[Piglit] [PATCH 0/5] Python 3 port, again

Jose Fonseca jfonseca at vmware.com
Wed Aug 5 04:11:07 PDT 2015

On 23/07/15 20:38, Dylan Baker wrote:
> On Fri, Jul 17, 2015 at 03:57:59PM +0100, Jose Fonseca wrote:
>> Python3 will definitely bring challenges to us.
>> It's no problem for our personal development systems, but there are
>> several systems which still only have python 2.x -- (systems we want to
>> run or build piglit.)
>> I wonder it would be possible to keep piglit using either Python 2 and 3
>> for an transitory period (e.g, 3 months), that would allows us to
>> gradualy migrate things, as opposed to close shop for several days.
>> On the other hand, I know it's tricky to make code that runs both on 2
>> and 3.  And we might get exposed to weird bugs either way.  I know we'll
>> have to bite the bullet sooner or later.
>> So maybe the the Python 2 branch works -- I can get the existing systems
>> to build and run Python 2 branch.  Then slowly start building and using
>> Python 3 based master branch.
>> For the record, IMHO, the decision of making Python 3 backwards
>> incompatible was a huge mistake.  If they introduced/deprecated the
>> new/old semantics incrementally they would get to world to migrate much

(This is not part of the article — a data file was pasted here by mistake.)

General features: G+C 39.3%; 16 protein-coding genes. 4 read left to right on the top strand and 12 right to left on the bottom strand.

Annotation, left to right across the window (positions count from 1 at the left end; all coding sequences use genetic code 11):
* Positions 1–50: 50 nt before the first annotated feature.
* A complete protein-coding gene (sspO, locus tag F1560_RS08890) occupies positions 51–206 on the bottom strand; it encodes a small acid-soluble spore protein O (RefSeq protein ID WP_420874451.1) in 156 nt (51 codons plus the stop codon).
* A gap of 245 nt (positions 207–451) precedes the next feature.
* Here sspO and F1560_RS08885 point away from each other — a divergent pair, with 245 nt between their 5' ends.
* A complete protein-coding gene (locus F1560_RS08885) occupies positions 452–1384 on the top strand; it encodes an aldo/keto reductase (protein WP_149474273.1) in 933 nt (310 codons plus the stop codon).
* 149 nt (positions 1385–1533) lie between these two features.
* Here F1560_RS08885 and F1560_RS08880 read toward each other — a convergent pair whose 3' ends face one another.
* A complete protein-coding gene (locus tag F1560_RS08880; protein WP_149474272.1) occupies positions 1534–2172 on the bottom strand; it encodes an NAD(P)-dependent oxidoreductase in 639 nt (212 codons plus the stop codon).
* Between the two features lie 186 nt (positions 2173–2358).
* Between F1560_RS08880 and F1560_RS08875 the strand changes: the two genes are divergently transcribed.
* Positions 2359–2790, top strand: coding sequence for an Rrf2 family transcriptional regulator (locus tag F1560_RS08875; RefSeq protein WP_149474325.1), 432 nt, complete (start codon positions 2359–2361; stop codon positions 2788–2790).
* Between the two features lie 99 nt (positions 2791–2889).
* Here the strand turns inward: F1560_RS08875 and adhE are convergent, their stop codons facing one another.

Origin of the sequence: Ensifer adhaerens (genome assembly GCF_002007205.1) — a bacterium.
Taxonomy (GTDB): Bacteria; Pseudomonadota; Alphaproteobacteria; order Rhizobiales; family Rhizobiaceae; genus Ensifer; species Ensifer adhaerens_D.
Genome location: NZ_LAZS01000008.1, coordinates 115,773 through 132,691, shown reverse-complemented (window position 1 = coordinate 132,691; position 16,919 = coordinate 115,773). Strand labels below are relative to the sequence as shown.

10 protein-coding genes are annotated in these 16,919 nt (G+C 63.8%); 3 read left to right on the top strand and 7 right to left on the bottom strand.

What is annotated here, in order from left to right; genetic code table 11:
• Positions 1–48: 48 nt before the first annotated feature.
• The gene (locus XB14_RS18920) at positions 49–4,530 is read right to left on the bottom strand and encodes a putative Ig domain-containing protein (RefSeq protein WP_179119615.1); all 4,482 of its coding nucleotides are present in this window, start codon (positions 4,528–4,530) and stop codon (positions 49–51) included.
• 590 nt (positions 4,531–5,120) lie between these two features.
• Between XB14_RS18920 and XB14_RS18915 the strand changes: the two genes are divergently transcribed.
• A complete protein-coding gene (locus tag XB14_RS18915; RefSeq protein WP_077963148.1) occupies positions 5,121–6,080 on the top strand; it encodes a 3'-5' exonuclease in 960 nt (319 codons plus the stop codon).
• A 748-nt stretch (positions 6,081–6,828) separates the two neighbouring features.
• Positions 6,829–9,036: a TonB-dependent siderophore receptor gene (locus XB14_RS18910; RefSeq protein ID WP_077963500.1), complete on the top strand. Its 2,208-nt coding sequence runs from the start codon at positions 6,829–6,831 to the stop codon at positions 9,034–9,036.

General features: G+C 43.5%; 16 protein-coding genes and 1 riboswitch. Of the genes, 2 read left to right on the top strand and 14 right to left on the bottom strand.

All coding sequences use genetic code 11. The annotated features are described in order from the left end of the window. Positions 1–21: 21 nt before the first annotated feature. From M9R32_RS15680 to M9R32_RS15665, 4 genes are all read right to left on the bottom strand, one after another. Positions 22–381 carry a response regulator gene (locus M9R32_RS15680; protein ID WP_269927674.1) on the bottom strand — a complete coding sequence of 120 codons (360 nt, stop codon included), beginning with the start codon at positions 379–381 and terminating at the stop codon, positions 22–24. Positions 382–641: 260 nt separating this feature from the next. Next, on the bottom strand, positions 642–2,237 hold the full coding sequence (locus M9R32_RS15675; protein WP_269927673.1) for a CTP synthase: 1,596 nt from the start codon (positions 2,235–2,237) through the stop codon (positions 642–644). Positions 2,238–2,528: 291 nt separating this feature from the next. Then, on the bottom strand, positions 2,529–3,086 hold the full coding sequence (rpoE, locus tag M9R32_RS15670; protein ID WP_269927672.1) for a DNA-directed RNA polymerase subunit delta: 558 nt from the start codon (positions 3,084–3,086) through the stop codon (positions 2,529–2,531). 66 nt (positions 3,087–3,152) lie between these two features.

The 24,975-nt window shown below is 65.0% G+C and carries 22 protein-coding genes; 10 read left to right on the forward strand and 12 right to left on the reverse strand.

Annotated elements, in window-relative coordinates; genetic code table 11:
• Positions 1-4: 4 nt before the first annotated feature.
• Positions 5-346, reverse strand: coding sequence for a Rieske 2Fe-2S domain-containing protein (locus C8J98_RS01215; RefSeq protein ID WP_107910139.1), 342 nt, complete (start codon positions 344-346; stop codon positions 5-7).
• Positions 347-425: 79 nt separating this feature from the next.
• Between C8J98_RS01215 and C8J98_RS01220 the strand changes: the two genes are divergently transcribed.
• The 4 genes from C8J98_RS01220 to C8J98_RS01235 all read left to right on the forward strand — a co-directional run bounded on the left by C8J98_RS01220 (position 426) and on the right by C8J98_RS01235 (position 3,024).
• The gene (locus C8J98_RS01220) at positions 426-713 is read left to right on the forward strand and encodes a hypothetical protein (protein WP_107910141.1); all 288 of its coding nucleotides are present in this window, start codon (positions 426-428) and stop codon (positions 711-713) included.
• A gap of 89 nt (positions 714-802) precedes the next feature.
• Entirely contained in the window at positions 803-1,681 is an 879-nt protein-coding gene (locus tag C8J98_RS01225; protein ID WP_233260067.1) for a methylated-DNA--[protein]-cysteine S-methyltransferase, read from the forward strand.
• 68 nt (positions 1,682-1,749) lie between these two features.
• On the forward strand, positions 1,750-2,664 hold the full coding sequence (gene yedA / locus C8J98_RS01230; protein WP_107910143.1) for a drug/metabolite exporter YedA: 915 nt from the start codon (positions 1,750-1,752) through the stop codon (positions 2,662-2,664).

>> faster.  Instead they created this huge barrier, effectively keeping the
>> bulk of the world in Python 2 much longer.
>> Jose
> Sorry guys, I forgot about this..
> Anyway, For us, we're interested in python 3 for the new features it
> brings us, builtin xz support and builtin timeout support specifically.
> I'm willing to entertain whatever migration path we want, but ultimately
> we (Intel) want to be able to make use of python 3.3 features, so any
> plan that wouldn't allow that isn't really interesting to us.

I see.  If the new features is what interests you then a hybrid approach 
won't provide benefit to anybody.  Just complexity.

So instead of a slow and painful transition, we might as well do a quick 
and painful.

> If we can go to a hybrid approach for a time and make a transition to
> pure python 3 we're opened to that in place of maintaining two branches.
> Of course, the other people we'll need to to talk to are Red Hat, since
> they may have python 2.x requirements for some of their older releases.

August is a bad month, with lots of people on PTO etc.

What about merging Python 3, and forking Python 2, some fixed date in 
the middle of September?


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